"Art" by Yasmina Reza first appeared in Paris in 1995. Shortly afterwards it was translated into English for the British stage and turned up at the Royale Theatre (now the Bernard B. Jacobs Theatre) on Broadway on March 1, 1998. The cast was stellar for this three-person play, performed without intermission. The six-month Broadway run included Alan Alda, Victor Garber, and Alfred Molina, all well known film and theatre performers.
The recent weekend performances of the play at the Kehler-Liddell Gallery in Westville this April were perhaps a little less glamorous but were easily just as powerful as its Broadway version—in some ways even more so. Where the Royale Theatre seats 1,100, Kehler-Liddell's impromptu bleachers and 60 some chairs transformed what on Broadway can only have been an all-too-impersonal experience into an intimate tete-a-tete between audience and performers. Placing the play within a gallery reflected, if anything, the mutual trust exhibited by gallery staff and the Elm Shakespeare Company, which was responsible for this production.
This element of trust is no small matter in a play as powerful as Reza's. The setting is simple enough: the living rooms of the three characters—Marc (James Andreassi), Serge (Tom Zingarelli), and Yvan (Raphael Massie)—which remains unchanged throughout the hour and twenty minute performance. The key conflict is unsettling, one that should worry any gallery owner in the business of selling art. In brief, Serge, a dermatologist and divorcee, has purchased for 200,000 francs a five-by-four-foot painting of white lines on a white background. This decision immediately upsets Marc, an engineer who condemns the work as trash, to the dismay and disdain of Serge. Their seeming arbiter is the hapless and "chaotic," soon-to-be-married Yvan.
While hardly a tale of war or woe, Reza's play disturbs the universe of art and, as becomes shortly evident, human relations. The opening gambit in Reza's backhanded criticism of postmodern art—and possibly of poststructuralism, a distinctly French phenomenon that Reza undoubtedly had to live through—is the all-white painting that is the object of Serge's veneration, Marc's rage, and Yvan's confusion. But "Art" goes beyond the obvious conundrums formerly presented by Marcel Duchamp's institutionalized snow shovels and urinals. (Does something become 'art' by virtue of hanging in a museum? What if you pay 200,000 francs for it?) It goes after the relationships among the characters, since it's on the blank whiteness of the canvas that their relationships are ultimately inscribed, evoking a range of emotion that drives them through the convolutions of feeling that by play's end leaves the audience near breathless with the verbal pyrotechnics of it all.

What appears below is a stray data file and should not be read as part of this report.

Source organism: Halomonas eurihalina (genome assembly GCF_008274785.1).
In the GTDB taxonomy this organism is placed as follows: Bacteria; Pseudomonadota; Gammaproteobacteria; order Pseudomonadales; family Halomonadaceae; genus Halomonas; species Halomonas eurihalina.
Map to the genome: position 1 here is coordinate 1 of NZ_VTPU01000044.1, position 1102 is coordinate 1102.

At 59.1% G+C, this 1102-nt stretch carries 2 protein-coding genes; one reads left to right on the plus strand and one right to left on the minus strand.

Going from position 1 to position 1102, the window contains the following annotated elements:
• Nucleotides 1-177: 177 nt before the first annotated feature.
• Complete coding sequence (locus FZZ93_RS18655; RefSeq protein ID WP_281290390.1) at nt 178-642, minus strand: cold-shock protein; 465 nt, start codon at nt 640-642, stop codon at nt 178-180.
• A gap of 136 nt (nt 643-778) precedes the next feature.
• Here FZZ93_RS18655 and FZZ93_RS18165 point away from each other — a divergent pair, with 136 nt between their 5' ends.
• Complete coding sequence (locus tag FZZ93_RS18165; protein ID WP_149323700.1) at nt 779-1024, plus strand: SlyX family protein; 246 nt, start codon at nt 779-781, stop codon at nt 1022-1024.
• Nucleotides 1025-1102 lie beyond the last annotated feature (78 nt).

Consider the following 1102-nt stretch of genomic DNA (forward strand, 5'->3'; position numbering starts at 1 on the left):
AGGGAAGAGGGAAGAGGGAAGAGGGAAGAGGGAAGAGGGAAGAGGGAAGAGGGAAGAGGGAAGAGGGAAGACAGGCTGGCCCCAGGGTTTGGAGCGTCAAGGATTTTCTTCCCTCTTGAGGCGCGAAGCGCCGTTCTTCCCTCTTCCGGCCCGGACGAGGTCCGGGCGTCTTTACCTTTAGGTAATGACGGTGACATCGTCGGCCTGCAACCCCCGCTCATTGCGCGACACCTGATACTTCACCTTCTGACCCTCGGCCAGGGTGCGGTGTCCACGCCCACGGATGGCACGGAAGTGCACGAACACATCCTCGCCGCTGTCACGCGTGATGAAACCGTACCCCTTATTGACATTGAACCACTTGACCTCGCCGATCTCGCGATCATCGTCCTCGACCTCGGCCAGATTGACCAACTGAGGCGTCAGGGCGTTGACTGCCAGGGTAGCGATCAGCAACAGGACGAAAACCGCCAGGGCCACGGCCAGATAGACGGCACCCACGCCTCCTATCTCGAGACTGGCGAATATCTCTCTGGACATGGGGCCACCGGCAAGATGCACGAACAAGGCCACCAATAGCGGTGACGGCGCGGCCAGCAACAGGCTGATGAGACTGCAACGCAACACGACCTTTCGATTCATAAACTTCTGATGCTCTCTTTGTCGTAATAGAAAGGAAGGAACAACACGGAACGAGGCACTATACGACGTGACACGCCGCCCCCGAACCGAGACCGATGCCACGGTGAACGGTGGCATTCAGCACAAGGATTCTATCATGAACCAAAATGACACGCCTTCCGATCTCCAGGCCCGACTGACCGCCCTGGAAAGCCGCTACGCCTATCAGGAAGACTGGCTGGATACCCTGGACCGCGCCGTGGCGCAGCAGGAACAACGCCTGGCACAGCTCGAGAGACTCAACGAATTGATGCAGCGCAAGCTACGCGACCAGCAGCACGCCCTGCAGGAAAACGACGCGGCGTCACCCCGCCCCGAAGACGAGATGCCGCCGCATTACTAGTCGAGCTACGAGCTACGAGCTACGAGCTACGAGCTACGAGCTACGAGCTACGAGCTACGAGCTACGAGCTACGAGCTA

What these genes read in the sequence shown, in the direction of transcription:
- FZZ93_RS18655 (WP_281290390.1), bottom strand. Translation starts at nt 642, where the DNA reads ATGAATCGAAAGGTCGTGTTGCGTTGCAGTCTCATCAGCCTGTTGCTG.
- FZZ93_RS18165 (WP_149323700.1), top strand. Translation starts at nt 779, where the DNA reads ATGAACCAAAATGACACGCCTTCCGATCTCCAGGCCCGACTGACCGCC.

This is where mastery of the material makes all the difference, and the ensemble put together for this production really does have firm control of that material. The snugness of the venue and the simplicity of the set demand a conciseness of body language that is belied by the explosiveness of the characters' pent-up feeling. The contrast of so much energy to be conveyed in so contained a setting ultimately creates a bond between players and spectators that only a great performance in the right environment can convey.
This simpatico between audience and ensemble seems exactly the intended goal of this experiment by Elm Shakespeare Company and Kehler Liddell Gallery to bring high art of high quality to New Haven's neighborhoods. "Westville is something of an arts district already strong in the visual arts with its many galleries," noted Elm Shakespeare founder and director James Andreassi. "Elm Shakespeare's goal was not only to find an indoor space for performing smaller plays but also to take advantage of the artistic energy in Westville and deepen it by bringing the theatrical arts to the neighborhood." In that regard, Elm Shakespeare both follows in the wake and leads along with works that have been aired by New Haven Theater Company, Broken Umbrella Theatre, and Theatre 4.